However, certain sections in our society continue to mislead people to believe that the sunset clauses were meant to be a permanent arrangement which would be part of our constitutional democracy forever. Those who propagate for their permanent existence are merely mischievous and self-serving individuals who must not be taken seriously.


Despite the challenges that still remain at political, economic and social levels; sunset clauses opened room for negotiating the future of South Africa. They created "the possibility of bringing about a radically transformed political framework in which the struggle for the achievement of the main objectives of the National Democratic Revolution will be contested in conditions far more favourable to the liberation forces...". (24) In particular, the sunset clauses created a possibility for democratic elections and democratic governance.

Indeed, our country witnessed the first democratic elections in 1994 and since then many political and socio-economic victories have been secured. This means that thesunset clauses have taken us forward in terms of deepening, consolidating and advancing the National Democratic Revolution.

However, the sunset clauses also left our country with a legacy of political economy characterized by a black controlled state and white-owned economy as well as continued mass poverty of the historically disadvantaged sections in our society. (25) In other words, "while progressive forces have attained political power, economic power remains largely in the hands of white minority." (26) For this reason, Ngoako Ramatlhodi says "apartheid forces sought to and succeeded in retaining white domination under a black government." (27) But, this does not mean that there has been no progress.

Despite the progress we have made thus far, South Africa still has high levels of unemployment and mass poverty in communities of the historically oppressed. However, roots of these challenges are to be found in the apartheid economy. This situation continues to strengthen the bargaining power of white capital because shortage of jobs and uncertainty of employment serves as a disciplining tool over workers, majority of who are blacks in general and Africans in particular. Given the persisting challenges of unemployment and poverty in our country, South Africa requires interventions that will benefit all the people, especially the historically marginalized.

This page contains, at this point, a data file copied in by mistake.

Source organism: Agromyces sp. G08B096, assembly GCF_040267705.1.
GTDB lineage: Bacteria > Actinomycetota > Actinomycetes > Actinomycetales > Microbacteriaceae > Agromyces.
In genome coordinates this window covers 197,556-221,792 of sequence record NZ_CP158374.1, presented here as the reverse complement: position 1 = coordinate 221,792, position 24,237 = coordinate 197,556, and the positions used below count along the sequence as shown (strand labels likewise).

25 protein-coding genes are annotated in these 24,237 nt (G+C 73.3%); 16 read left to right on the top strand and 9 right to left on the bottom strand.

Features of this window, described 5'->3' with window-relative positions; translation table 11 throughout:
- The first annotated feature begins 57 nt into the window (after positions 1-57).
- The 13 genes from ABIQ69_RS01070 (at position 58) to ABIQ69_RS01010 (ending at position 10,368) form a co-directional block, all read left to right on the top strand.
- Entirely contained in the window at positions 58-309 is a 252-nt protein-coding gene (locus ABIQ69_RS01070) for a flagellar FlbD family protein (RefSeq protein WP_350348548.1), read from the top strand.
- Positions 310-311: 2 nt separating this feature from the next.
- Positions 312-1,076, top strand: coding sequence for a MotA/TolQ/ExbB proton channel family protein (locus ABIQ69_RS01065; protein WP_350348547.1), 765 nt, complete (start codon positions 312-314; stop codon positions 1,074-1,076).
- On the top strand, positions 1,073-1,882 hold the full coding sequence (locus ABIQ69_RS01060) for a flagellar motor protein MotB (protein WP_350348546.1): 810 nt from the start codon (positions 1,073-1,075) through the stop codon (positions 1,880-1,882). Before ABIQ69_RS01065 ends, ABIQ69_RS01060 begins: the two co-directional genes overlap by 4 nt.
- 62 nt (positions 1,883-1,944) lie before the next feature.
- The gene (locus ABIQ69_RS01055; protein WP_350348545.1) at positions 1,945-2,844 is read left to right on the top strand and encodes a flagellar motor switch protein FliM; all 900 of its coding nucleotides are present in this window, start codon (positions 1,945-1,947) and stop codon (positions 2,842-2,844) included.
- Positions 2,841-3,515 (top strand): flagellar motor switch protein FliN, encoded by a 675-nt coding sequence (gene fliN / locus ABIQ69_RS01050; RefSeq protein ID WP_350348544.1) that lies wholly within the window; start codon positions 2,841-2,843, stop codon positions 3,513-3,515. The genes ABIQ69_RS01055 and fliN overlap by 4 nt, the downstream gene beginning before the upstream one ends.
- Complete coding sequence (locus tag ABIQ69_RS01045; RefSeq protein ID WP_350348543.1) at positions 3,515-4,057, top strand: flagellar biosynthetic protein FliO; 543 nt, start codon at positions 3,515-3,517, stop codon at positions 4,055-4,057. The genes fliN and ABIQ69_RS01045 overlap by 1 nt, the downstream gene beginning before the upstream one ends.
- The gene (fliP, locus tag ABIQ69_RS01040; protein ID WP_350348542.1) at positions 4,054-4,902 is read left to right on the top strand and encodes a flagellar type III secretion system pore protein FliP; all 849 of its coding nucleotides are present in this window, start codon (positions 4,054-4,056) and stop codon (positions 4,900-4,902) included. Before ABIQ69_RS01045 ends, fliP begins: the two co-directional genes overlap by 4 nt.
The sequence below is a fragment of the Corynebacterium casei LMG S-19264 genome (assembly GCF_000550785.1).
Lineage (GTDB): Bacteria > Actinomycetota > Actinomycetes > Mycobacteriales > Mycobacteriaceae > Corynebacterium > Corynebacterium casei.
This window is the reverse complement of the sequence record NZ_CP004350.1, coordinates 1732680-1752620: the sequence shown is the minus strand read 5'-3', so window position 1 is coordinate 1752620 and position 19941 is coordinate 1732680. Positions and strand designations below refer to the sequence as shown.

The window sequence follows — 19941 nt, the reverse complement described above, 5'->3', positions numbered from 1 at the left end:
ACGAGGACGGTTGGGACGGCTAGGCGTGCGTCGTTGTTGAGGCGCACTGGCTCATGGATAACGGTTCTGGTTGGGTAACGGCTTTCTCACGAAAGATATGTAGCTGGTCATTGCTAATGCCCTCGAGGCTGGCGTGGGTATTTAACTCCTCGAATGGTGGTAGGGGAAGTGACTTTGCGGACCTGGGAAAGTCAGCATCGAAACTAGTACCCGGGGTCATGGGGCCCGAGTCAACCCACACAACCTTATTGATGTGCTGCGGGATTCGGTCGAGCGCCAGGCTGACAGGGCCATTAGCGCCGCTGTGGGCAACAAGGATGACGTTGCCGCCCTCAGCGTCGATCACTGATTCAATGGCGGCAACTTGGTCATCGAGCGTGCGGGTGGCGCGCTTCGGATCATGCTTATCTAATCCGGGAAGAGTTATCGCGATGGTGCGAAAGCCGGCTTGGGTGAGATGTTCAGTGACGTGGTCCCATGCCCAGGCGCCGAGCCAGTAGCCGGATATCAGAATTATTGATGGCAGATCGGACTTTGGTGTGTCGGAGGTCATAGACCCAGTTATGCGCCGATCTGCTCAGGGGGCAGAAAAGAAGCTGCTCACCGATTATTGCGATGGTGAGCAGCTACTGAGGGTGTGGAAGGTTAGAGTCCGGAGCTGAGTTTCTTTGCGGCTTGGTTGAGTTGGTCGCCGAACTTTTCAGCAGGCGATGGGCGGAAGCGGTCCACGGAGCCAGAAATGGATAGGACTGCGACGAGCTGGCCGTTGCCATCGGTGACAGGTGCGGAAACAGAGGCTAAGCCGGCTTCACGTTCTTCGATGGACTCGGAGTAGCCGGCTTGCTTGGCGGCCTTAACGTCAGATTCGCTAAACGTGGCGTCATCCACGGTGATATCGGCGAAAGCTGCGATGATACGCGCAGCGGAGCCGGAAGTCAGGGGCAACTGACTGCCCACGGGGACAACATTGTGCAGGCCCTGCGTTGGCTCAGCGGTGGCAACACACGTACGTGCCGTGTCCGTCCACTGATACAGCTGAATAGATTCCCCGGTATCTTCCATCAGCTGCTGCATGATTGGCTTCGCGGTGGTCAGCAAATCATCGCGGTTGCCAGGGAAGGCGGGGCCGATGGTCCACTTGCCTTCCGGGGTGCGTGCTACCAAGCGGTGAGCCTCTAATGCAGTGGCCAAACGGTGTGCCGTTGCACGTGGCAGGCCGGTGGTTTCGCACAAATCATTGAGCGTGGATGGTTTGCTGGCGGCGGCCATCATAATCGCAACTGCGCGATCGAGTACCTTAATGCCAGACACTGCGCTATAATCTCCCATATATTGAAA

In making better for all a reality for the poor and marginalized sections of our population, the democratic government is supposed to deliver services to these people because the imperative of the liberation struggle demands that we do not any longer postpone execution of the task of improving quality of people's lives. However, that should never be (mis)understood to mean that debate on transformation is no longer necessary or legitimate. While service delivery is imperative, let us be careful of those who masquerade as genuine advocates of service delivery, whereas they are hell-bent on shifting focus away from transformation discourse as they do not want anyone to talk about subjects which have a potential to temper with their ill-begotten privileges.

Therefore, as and when we engage on the equally desirable discourse on service delivery in our country, we must not engage in that debate at the expense of fundamental transformation of South African society as more still needs to be done to fundamentally transform all sectors of our society, especially the economy, to ensure that all the people of South Africa benefit from the economic resources of the country.